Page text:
Per the MSDS TOXICOLOGICAL Information: Petrolatum Ether can be hazardous if ingested … can cause damage to skin, eyes, central nervous system. On the other hand, White Petroleum Jelly is unlikely to have any toxic effects, but the product may act as an intestinal lubricant and result in diarrhea and frequent loose stools if ingested…and if vomiting occurs, aspiration may cause pulmonary edema and chemical pneumonia. I have to assume that DermaPaw uses the White Petroleum Jelly, and the product is safe as the company suggests, but I always like to be thorough in my research about any new product. To be safe, make sure not to leave the this product where one of “those dogs” who loves to eat everything and anything can get into it.
I have to say the DermaPaw’s Stay Put Socks seem interesting to me because most of the boots sold for dogs are too heavy or too thick to use for preventing a dog from licking a salve or medication off. Not to mention, the feet/legs need air to “breathe” and heal and the heavy boots are not appropriate for this use. I have recommended inexpensive toddler or baby socks to many people looking for lightweight protective boots many times over the years. Although I have never seen or used the Stay Put Socks, I think they would be worth a try for the fairly low cost of $7.95 for a set of four boots that stay put via an elastic “harness” type mechanism. The website even has a video to show people how to “do it yourself”…just shows they really do care.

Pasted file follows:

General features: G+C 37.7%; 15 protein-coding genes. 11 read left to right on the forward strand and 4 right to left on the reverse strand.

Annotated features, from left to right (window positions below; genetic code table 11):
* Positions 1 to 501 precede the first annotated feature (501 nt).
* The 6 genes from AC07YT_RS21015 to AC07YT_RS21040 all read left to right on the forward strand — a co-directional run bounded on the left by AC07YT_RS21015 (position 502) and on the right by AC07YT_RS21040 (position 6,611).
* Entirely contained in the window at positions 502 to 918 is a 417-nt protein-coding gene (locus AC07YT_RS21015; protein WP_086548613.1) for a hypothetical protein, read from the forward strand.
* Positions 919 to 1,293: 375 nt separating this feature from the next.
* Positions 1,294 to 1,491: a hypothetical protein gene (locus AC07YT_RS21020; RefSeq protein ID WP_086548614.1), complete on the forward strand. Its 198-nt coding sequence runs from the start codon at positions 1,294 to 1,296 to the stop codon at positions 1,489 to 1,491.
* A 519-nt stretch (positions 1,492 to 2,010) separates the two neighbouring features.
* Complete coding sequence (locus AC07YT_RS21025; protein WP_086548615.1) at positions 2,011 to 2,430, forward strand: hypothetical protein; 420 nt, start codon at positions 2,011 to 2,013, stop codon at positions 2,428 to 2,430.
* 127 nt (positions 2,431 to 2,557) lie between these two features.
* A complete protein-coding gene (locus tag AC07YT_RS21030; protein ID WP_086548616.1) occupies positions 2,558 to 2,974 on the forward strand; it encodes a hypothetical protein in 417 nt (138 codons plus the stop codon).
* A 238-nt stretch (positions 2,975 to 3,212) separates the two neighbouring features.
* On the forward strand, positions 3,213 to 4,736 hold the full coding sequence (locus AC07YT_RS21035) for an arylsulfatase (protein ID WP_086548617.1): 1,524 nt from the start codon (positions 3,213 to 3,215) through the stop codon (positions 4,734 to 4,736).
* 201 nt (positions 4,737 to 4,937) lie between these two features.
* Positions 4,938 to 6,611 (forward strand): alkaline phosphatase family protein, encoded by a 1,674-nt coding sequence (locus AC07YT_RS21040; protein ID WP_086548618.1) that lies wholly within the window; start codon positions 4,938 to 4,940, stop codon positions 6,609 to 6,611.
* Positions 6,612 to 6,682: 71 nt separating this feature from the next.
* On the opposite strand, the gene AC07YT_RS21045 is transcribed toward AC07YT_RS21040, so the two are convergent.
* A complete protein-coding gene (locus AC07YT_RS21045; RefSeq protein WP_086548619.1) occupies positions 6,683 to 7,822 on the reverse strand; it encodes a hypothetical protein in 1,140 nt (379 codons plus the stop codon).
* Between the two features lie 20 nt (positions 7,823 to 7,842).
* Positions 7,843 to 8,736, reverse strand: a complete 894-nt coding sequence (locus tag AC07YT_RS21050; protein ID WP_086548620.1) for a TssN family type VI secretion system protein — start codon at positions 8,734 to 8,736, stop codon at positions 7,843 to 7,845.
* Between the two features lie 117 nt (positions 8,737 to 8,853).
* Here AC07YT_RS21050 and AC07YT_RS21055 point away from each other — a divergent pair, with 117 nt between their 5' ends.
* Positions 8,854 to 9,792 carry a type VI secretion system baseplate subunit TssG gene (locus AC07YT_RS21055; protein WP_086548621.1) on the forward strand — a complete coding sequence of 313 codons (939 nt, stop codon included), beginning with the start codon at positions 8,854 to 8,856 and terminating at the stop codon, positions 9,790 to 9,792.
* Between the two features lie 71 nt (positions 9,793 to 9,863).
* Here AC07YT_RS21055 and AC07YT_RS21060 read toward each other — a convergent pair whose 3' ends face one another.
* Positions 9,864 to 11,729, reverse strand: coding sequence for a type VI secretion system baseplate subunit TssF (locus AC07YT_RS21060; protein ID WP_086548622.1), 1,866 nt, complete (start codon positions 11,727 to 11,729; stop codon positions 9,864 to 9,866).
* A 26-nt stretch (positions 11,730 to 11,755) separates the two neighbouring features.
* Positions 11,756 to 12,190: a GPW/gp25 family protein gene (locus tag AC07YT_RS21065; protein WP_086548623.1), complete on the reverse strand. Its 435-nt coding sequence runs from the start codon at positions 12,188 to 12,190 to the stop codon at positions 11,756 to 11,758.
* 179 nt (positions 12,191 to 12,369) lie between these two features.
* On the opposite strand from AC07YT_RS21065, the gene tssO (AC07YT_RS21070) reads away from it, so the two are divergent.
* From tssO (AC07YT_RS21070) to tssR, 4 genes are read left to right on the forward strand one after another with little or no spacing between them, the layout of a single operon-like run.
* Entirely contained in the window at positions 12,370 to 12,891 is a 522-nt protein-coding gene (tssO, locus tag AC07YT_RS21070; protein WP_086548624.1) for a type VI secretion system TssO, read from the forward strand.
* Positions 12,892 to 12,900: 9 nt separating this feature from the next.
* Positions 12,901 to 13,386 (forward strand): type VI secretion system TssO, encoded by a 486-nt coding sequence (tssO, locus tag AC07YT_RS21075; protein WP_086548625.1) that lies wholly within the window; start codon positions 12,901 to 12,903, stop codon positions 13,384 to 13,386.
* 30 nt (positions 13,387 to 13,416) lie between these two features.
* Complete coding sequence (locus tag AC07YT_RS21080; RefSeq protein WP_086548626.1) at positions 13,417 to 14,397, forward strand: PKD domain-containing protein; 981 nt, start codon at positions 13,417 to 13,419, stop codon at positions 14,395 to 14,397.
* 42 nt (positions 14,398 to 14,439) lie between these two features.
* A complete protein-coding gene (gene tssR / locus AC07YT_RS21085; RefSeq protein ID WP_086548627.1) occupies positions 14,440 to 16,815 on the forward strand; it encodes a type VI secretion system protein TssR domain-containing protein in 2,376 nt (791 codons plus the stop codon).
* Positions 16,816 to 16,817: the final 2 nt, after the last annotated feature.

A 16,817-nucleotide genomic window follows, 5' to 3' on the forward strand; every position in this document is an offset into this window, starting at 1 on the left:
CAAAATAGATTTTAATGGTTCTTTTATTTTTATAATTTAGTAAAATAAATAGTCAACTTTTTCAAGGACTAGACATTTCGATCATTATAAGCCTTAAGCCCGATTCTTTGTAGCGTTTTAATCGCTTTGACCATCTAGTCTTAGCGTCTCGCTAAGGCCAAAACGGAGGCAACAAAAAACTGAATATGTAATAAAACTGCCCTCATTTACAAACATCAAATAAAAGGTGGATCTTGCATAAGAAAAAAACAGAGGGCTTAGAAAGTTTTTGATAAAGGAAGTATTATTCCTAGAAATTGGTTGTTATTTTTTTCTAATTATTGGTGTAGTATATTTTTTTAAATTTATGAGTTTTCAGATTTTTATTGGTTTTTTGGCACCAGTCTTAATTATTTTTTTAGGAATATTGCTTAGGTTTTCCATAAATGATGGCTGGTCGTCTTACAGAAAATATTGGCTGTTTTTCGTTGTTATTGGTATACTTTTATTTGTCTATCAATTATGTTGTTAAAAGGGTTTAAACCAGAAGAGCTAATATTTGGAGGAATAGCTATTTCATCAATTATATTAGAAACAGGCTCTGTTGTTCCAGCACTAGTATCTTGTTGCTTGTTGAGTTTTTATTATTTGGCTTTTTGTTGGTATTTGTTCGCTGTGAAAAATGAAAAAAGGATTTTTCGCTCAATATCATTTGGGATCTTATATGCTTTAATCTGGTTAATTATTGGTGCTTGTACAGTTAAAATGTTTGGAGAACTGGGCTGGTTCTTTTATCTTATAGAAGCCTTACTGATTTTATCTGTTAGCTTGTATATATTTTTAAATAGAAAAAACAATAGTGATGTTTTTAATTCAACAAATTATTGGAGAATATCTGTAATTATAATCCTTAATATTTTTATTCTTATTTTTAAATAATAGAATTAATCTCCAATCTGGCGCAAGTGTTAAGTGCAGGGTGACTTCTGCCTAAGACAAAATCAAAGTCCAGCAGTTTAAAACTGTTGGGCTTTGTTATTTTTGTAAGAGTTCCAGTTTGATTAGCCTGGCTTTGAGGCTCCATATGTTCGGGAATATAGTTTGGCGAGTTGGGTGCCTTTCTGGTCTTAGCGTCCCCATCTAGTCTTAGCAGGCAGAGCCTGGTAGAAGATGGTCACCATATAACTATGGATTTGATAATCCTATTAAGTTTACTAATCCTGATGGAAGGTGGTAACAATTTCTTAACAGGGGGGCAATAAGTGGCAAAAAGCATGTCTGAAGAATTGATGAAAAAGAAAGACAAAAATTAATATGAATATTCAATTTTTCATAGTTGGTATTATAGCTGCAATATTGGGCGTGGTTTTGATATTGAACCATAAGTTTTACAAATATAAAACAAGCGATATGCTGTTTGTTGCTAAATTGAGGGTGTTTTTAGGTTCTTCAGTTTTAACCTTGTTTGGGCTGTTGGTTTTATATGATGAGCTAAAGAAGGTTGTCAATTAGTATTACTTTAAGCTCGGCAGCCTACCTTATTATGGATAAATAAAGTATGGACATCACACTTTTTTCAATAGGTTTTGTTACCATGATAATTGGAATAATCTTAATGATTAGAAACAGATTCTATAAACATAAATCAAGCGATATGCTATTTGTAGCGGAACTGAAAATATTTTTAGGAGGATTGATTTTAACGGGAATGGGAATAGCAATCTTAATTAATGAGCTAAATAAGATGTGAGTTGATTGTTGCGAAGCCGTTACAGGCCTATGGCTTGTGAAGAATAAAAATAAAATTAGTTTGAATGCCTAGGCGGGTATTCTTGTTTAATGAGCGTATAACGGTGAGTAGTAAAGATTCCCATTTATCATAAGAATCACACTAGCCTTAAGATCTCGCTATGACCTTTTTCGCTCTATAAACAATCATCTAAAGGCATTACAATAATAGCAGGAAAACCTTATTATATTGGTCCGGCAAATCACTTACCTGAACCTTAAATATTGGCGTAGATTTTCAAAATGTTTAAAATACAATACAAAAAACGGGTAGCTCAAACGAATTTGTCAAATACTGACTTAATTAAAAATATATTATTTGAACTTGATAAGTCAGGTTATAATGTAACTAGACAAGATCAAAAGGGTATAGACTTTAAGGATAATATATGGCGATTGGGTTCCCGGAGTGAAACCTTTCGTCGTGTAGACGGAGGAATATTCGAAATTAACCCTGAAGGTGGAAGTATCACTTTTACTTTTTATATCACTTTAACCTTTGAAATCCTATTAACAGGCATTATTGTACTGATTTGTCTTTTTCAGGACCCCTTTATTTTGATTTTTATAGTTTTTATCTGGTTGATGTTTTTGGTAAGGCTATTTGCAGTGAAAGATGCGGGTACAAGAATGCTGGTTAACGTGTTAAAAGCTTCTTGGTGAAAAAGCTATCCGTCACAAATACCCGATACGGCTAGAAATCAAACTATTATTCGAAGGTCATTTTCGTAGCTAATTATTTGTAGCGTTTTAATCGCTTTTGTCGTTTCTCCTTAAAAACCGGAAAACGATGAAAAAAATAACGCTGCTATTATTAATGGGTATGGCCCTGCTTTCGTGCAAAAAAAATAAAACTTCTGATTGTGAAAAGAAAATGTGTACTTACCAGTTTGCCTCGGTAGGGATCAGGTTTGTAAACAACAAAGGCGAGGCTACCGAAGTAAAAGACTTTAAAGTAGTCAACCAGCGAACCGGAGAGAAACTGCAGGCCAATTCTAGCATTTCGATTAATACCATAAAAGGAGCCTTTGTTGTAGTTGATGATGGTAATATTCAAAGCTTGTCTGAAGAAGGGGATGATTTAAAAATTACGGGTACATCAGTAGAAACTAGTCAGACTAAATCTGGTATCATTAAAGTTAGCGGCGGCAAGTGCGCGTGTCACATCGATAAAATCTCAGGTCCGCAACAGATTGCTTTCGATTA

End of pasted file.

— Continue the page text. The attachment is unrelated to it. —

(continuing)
NOTE: Just for comparison, I took a survey of three topical balm type products intended for use on paws that I use for my dog, Lumino’s Canine Nose & Paw Moisturizing Butter, Petaromatic’s Paw Pleaser and Halo Cloud Nine’s Herbal Healing Salve and not one of them uses petrolatum… Instead I see several of the same ingredients used in each of my three natural balms like, Shea & Cocoa Butters, Beeswax, Palm wax, and Candelilla Wax. None of the ingredients I have listed here pose any hazardous toxicological effects on humans per the MSDS sheets. Perhaps the petrolatum is a less expensive more available ingredient then the ingredients I have just mentioned.
To sum it up, I think that DermaPaw looks to be a good product, along with their Stay Put Socks. And, with any product that is used topically on your dog, it is very important to keep it stored safely away from your dog to avoid any accidental large quantity ingestion which could result in a sick dog. NOTE: If you have any cats in your home, some ingredients can be highly toxic to cats, but not to dogs… make sure to check all ingredients in case your cat were to groom your dog or have incidental contact.